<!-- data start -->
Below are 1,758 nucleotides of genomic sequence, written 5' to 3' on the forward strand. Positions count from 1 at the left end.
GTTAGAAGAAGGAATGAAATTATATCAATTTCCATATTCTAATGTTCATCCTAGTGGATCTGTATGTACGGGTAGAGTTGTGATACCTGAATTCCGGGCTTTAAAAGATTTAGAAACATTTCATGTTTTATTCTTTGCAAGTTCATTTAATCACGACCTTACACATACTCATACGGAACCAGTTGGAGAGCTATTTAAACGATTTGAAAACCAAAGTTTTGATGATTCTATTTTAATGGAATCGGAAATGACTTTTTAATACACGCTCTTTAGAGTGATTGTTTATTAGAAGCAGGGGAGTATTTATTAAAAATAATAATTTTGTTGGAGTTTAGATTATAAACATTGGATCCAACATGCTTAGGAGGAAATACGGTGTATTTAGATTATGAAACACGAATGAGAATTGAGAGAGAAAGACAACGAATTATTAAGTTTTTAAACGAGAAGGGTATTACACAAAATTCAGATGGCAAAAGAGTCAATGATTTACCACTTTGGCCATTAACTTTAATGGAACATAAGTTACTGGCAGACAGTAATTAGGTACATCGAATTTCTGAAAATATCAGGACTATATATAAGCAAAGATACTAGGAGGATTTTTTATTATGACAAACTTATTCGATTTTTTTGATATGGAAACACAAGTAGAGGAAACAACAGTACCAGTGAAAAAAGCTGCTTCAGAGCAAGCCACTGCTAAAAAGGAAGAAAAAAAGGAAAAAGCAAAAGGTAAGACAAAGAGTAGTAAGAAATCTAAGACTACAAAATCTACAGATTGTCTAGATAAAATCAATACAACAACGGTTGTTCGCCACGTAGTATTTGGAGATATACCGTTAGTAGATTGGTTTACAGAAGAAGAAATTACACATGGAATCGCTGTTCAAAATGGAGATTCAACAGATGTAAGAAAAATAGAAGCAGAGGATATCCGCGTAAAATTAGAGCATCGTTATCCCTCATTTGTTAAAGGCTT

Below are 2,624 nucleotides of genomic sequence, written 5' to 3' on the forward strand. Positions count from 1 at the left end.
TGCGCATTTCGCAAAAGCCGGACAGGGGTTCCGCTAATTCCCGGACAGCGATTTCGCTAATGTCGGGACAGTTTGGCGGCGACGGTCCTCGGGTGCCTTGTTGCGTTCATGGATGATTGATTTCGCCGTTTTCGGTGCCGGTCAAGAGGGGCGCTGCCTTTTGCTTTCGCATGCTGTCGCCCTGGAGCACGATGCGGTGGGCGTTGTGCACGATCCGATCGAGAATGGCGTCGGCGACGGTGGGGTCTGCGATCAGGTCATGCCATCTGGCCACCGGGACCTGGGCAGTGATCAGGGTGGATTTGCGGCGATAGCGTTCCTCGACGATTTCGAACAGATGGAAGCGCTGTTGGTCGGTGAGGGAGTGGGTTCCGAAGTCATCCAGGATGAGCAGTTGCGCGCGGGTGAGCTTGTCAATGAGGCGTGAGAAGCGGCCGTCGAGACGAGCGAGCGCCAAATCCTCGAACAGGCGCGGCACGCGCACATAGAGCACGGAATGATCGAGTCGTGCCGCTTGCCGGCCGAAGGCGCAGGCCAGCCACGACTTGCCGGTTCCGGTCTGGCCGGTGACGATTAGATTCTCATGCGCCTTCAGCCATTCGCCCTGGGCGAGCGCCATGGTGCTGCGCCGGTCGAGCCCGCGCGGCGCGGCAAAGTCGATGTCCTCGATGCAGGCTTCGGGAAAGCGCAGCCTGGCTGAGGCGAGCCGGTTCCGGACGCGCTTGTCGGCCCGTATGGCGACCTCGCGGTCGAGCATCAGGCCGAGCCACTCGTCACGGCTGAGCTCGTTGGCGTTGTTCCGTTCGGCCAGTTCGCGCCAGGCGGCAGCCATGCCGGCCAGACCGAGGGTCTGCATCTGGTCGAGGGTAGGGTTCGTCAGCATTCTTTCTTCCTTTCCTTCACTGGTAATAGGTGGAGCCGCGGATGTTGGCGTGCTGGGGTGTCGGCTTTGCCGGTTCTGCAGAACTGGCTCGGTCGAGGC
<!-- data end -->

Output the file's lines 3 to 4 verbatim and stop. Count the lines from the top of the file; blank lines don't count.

Below are 2,624 nucleotides of genomic sequence, written 5' to 3' on the forward strand. Positions count from 1 at the left end.
TGCGCATTTCGCAAAAGCCGGACAGGGGTTCCGCTAATTCCCGGACAGCGATTTCGCTAATGTCGGGACAGTTTGGCGGCGACGGTCCTCGGGTGCCTTGTTGCGTTCATGGATGATTGATTTCGCCGTTTTCGGTGCCGGTCAAGAGGGGCGCTGCCTTTTGCTTTCGCATGCTGTCGCCCTGGAGCACGATGCGGTGGGCGTTGTGCACGATCCGATCGAGAATGGCGTCGGCGACGGTGGGGTCTGCGATCAGGTCATGCCATCTGGCCACCGGGACCTGGGCAGTGATCAGGGTGGATTTGCGGCGATAGCGTTCCTCGACGATTTCGAACAGATGGAAGCGCTGTTGGTCGGTGAGGGAGTGGGTTCCGAAGTCATCCAGGATGAGCAGTTGCGCGCGGGTGAGCTTGTCAATGAGGCGTGAGAAGCGGCCGTCGAGACGAGCGAGCGCCAAATCCTCGAACAGGCGCGGCACGCGCACATAGAGCACGGAATGATCGAGTCGTGCCGCTTGCCGGCCGAAGGCGCAGGCCAGCCACGACTTGCCGGTTCCGGTCTGGCCGGTGACGATTAGATTCTCATGCGCCTTCAGCCATTCGCCCTGGGCGAGCGCCATGGTGCTGCGCCGGTCGAGCCCGCGCGGCGCGGCAAAGTCGATGTCCTCGATGCAGGCTTCGGGAAAGCGCAGCCTGGCTGAGGCGAGCCGGTTCCGGACGCGCTTGTCGGCCCGTATGGCGACCTCGCGGTCGAGCATCAGGCCGAGCCACTCGTCACGGCTGAGCTCGTTGGCGTTGTTCCGTTCGGCCAGTTCGCGCCAGGCGGCAGCCATGCCGGCCAGACCGAGGGTCTGCATCTGGTCGAGGGTAGGGTTCGTCAGCATTCTTTCTTCCTTTCCTTCACTGGTAATAGGTGGAGCCGCGGATGTTGGCGTGCTGGGGTGTCGGCTTTGCCGGTTCTGCAGAACTGGCTCGGTCGAGGC